Rialto and Colton are visible in this view of the Inland Empire at night. Below ground in those cities, a toxic chemical plume was left behind by industrial companies. EPA's Superfund program will clean it up with $50 million in settlement funds.
Several companies will pay federal and state authorities more than $50 million towards cleaning up an industrial site in Rialto where rockets, propellant, and fireworks were made.
The federal government says that for decades, toxic chemicals including perchlorate and a cleaning solvent seeped into the groundwater under the 160 acre property. The contamination has closed some drinking water supply wells in Rialto and neighboring Colton. (We've got more about this in an earlier entry, when the site was our Superfund Site of the Week.)
The Environmental Protection Agency designated the land a Superfund site three years ago. Now it has settled with former and current property owners, who will pay for the design, construction, and operation of wells, treatment systems and other equipment needed to clean up the groundwater.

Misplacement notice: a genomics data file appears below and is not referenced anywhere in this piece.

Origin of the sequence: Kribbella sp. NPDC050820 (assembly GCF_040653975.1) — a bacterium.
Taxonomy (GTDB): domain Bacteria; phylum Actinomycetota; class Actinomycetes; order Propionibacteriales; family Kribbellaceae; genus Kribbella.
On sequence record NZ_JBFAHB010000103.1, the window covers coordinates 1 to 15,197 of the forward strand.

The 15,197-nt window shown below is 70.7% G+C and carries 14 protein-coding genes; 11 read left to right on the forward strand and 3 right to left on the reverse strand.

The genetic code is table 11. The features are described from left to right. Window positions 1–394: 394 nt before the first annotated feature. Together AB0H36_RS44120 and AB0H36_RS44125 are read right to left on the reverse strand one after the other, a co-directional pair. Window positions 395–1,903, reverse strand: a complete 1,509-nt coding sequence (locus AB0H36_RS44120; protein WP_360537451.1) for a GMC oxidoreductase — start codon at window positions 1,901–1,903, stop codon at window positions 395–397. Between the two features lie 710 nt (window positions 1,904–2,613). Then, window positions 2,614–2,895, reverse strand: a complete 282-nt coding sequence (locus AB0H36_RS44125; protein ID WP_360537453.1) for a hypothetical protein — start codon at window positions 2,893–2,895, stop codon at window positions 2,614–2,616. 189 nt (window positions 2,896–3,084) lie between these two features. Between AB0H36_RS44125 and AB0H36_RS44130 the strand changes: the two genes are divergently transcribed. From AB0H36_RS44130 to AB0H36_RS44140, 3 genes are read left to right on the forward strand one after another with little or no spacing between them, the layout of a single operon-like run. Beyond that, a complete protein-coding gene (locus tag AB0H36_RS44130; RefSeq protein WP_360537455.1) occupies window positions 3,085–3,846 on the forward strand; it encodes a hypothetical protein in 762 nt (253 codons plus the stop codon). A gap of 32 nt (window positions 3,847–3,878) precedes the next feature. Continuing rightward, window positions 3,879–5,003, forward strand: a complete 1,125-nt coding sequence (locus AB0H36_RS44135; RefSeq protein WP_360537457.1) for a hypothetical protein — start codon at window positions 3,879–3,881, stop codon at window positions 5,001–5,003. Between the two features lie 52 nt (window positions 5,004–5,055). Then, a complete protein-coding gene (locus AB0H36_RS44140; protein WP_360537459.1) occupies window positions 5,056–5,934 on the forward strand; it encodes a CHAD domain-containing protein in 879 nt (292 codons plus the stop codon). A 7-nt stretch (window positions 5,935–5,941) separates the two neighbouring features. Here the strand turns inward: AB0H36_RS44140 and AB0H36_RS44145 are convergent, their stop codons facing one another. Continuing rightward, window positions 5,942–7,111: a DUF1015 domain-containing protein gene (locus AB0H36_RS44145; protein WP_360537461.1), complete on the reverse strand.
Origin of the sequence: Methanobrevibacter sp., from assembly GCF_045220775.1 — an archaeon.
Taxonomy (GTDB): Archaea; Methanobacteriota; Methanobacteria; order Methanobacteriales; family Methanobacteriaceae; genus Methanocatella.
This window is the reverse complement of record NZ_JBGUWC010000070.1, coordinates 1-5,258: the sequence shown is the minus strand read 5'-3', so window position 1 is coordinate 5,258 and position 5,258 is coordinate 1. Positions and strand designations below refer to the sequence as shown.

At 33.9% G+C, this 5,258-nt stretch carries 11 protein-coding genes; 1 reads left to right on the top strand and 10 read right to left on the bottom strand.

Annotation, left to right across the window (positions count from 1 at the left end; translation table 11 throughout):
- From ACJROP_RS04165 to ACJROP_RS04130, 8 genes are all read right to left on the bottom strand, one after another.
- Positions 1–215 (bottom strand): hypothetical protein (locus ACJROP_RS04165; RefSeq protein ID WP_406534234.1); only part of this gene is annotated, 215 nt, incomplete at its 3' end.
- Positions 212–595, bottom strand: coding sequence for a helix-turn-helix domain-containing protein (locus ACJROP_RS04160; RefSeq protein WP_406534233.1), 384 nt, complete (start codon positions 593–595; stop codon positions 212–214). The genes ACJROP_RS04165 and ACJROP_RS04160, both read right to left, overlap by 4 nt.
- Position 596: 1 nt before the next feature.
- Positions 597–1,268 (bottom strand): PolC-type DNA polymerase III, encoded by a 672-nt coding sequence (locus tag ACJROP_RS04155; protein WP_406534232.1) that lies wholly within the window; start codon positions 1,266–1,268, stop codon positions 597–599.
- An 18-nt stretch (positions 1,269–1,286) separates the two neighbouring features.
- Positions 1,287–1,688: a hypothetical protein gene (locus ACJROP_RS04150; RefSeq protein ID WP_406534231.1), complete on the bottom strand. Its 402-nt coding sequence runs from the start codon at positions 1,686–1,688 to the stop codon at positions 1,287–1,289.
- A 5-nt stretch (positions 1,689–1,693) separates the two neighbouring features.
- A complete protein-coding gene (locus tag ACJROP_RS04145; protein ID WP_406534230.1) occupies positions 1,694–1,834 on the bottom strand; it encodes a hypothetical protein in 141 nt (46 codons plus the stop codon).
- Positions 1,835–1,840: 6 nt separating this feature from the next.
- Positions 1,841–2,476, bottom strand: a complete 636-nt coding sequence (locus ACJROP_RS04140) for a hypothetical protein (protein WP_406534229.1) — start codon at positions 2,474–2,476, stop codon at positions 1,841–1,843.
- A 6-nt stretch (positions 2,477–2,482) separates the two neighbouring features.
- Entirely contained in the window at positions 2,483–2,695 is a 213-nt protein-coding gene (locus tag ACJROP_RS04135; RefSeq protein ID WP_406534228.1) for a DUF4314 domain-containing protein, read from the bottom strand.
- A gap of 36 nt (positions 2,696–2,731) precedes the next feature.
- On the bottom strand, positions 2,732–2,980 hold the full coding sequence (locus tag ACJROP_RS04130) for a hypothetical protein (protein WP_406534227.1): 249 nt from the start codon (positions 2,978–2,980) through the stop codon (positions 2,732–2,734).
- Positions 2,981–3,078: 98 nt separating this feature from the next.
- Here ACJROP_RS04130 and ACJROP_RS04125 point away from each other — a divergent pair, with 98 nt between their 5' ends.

In the 1950s, a company now known as Emhart made flares and other pyrotechnics for the military at the site. Pyro Spectaculars has operated there since the late 70s, designing fireworks shows. It and other responsible parties will give money to Rialto, Colton, and the county for cleanup too.
According to the EPA, federal officials are close to a third settlement, with B.F. Goodrich, which made rocket propellant at the site in the late 1950s and early 1960s.